The face of human labor wears an ever-shifting mask, constantly changing to the tune of the social forces that shape our lives.
Industrial automation has proven to be far and away one of the most notable and disruptive types of robotics of our lifetimes. Not only has the mechanization of industrial processes generating unprecedented wealth and increased production, but it has led to the decline of traditional manufacturing jobs, formerly the backbone of the American working class, as more and more roles are able to be completed with
Understanding the mechanical processes as well as the social implications of industrial automation is a crucial element for making the best strategic decisions moving forward regard.
What is industrial automation?
Industrial automation refers to the process of using logical programming commands and advanced robotics to automatically complete any number of tasks. This can be as simple as a set of arms that puts a windshield onto a car to a machine advanced enough to entire systems of robots.
What are the three types of industrial automation?
Essentially, it advances the mechanization of industry that has been aiding humanity in their labor since the invention of the wheel to a new high: a form that, in some instances, has eliminated the need for direct human activity entirely.
Of course, even a fully industrialized workshop needs high-trained maintenance personnel. However, this doesn’t change the fact that the advent of automation has vastly marginalized human labour in most industrial sectors.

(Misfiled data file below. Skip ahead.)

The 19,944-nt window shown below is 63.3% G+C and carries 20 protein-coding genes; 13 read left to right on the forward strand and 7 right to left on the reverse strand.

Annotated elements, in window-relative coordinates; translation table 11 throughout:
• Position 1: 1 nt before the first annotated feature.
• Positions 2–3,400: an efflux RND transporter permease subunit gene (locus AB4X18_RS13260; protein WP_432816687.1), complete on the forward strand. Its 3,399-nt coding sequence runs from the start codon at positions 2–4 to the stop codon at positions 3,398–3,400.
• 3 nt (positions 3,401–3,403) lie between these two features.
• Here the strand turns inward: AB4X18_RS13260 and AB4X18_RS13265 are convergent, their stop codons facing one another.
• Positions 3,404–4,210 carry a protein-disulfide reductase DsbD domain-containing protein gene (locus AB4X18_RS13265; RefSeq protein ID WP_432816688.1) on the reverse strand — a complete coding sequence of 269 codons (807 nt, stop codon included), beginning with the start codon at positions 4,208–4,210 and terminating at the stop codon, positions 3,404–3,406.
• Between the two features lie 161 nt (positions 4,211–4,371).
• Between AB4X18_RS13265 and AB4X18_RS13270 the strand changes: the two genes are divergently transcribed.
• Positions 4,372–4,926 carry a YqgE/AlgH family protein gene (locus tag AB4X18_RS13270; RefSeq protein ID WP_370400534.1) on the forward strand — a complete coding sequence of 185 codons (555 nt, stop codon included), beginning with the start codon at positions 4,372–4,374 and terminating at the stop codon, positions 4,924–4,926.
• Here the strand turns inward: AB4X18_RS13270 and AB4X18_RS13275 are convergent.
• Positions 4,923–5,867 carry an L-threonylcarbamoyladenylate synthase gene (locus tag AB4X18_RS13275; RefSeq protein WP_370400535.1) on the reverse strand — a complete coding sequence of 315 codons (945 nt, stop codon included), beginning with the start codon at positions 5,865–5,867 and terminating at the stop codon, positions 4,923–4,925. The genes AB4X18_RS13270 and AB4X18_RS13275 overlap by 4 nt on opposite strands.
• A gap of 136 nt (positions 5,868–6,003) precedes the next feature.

How does an industrial automation system work?
While the concept of machines executing simple tasks is fairly simple to understand, the nuances of the mechanization of production capabilities is far more complex. Industrial automation systems are based on a hierarchical structure that organize the components of the production process. This might seem confusing at first, but the parallels to traditional business organization, with the top level corresponding to C-suite executives and the lower level being associates who actually execute on the day-to-day work of the company.
Image courtesy of electricaltechnology.org
The lowest segment, the field level, is where the physical action of the automation system takes place. In addition to actuating the desired task, this level of the hierarchy is also responsible for collecting data through a variety of sensors that are then transferred up the chain to more complex systems for interpretation.
The control level is responsible for collecting and interpreting the data given by the field level in order to direct the actuators on how best to complete their respective tasks. Beyond this, the supervising and production control level is responsible for monitoring the operations of the facility as a whole, giving contextualizing information to the various control level machines as to how best direct their actuators.
Finally, the information level is the most macroscopic level of the hierarchy and is what manages the entire automation system. It is responsible for planning production, analyzing customer and market data, and other commercial activities. It is also the core information process by which data is sent between different levels of the industrial automation hierarchy.
Generally speaking, there are three distinct kinds of industrial automation: fixed, programmable, and flexible automation.
Fixed automation is when a machine is deployed in order to perform one simple, repetitive tasks with the ultimate goal being a high velocity of output. An example of this would be a conveyer belt or sawmill. These machines are so basic that you might not even recognize them as being a part of the overall trend of industrial automation, yet they served as the forerunners for the more complex machines we see dominating the factory floors today.